The rockers will be streaming night two of their August 2018 hometown dates at Safeco Field, which the band considers to be a “career highlight” for an on-demand price of $14.99. Fans will be able to relive or see the set for the first time with streaming access from February 12-16, 2021.
In addition, fans can purchase a charity box of caramel chocolates made in collaboration with Theo Chocolates.
On top of the money Pearl Jam raised to fight homelessness at the time of the Seattle shows, the band will also donate proceeds from The Home Shows caramel collection to keep backing a cause that is so important to them, Kerrang! writes.
From Feb 12-16, Pearl Jam will stream the Aug 10, 2018 hometown show from Seattle’s Safeco Field. @Nugsnet will present this 37-song set, mixed in stereo and 5.1 digital surround sound with never-seen-before full-color footage.
— Pearl Jam (@PearlJam) January 26, 2021
— Pearl Jam (@PearlJam) January 27, 2021
In a statement, the band said: “As Pearl Jam prepares to stream Night 2 of the Home Shows this year, we’re excited to once again partner with the Vitalogy Foundation on an exclusive treat – this time giving you a taste of our handmade caramels.
“This delicious collection of three of our northwest-inspired caramel flavours comes wrapped in a Pearl Jam Home Shows commemorative sleeve that you’ll love long after the chocolate has been enjoyed! It’s the perfect Valentine’s Day treat to enjoy while experiencing an iconic evening of music and supporting a worthy cause.”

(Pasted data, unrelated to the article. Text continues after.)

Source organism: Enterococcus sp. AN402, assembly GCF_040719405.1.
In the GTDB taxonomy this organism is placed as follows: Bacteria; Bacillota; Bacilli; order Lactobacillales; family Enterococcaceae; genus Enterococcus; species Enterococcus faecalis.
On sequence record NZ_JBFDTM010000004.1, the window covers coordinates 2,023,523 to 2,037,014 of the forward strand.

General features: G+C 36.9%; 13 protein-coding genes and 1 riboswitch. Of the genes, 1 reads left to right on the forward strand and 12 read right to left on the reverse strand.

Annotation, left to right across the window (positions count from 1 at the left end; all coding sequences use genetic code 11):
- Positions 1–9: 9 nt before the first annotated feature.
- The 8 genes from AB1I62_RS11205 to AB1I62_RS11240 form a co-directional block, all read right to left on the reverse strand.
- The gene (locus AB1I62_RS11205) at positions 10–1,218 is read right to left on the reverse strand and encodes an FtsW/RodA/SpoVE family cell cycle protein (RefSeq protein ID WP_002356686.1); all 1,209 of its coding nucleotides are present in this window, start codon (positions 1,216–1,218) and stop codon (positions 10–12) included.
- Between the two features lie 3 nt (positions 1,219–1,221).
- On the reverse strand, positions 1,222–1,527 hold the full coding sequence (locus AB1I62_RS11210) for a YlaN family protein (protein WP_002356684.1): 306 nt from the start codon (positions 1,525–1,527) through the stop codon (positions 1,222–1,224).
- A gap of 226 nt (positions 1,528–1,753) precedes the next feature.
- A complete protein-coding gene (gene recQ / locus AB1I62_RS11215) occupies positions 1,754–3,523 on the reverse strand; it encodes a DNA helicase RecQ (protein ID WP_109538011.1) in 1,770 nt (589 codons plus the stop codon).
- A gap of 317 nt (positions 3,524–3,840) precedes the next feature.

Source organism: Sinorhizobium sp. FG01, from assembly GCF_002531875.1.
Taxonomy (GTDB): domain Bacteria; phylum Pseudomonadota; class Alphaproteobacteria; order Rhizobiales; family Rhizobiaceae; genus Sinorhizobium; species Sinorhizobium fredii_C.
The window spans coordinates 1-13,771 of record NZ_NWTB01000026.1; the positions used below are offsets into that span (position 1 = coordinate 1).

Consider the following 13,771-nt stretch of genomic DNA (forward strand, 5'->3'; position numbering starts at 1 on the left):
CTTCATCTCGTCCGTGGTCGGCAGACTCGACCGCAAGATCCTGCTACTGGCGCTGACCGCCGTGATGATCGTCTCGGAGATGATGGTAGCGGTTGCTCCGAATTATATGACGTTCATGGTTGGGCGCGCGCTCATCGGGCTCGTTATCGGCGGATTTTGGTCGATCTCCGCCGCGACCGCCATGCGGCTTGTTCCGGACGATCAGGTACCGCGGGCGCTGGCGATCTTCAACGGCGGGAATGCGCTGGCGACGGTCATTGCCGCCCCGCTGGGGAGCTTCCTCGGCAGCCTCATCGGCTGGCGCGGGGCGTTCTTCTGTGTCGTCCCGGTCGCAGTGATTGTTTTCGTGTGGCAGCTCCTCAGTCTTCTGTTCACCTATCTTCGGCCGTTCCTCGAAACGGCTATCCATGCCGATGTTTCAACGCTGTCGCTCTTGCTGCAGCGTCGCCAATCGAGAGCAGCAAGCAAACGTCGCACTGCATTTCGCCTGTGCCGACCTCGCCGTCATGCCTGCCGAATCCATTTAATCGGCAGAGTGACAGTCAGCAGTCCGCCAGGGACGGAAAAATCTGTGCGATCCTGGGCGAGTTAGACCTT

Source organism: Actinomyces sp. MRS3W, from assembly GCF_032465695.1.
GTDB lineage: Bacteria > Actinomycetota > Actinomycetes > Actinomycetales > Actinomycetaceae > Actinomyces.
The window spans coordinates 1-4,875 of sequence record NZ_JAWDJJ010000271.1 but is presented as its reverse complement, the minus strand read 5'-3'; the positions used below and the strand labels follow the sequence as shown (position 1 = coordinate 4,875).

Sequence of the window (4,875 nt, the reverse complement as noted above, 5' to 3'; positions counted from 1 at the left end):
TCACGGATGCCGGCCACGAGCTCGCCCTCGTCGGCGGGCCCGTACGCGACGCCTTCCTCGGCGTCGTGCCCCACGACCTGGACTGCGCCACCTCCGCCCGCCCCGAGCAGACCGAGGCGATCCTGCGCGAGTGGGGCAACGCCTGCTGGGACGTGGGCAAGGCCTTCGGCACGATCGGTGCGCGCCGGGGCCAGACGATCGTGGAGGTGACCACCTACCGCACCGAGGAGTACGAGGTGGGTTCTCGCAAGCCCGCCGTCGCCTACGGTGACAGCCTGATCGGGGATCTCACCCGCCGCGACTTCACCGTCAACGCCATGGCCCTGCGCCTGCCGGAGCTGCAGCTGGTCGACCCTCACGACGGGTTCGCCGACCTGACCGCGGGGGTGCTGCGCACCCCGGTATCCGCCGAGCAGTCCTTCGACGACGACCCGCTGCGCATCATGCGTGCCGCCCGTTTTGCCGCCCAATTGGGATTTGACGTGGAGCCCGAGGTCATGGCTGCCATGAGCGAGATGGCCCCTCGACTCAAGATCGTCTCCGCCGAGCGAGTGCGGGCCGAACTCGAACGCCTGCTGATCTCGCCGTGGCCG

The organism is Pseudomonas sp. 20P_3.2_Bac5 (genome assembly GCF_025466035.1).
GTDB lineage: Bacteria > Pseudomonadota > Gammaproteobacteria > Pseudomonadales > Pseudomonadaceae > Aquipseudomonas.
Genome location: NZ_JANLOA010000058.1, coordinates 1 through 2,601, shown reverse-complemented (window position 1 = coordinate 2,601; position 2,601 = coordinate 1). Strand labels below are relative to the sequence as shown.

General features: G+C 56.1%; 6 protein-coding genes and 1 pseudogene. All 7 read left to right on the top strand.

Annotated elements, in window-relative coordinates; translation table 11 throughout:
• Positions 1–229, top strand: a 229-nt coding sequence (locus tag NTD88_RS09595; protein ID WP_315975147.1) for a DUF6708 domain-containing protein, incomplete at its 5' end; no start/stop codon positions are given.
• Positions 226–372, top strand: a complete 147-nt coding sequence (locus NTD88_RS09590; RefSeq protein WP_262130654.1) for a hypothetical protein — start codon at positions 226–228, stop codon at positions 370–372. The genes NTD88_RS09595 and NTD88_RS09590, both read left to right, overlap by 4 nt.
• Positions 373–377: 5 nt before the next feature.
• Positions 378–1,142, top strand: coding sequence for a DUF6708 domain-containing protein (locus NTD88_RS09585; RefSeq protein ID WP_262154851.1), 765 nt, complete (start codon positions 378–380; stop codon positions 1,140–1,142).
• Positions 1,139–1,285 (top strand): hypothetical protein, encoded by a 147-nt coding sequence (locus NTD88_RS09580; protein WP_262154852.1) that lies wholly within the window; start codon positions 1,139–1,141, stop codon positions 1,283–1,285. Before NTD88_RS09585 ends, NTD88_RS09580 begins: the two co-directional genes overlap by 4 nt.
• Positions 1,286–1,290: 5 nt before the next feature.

Each box of chocolates is made with organic and fair trade ingredients, and is soy and gluten-free. Four pieces of chocolate comprising three different flavours will come in each collection: apple cider dark chocolate caramel, coffee milk chocolate caramel, and salted vanilla dark chocolate caramel.
The 37-song concert recording, hosted by nugs.net, has been mixed in stereo and 5.1 digital surround sound by Pearl Jam producer, Josh Evans. “This never-seen-before full-colour footage was captured using multiple HD cameras by touring video director Blue Leach and edited by PJ archivist Kevin Shuss,” a note on the website reads.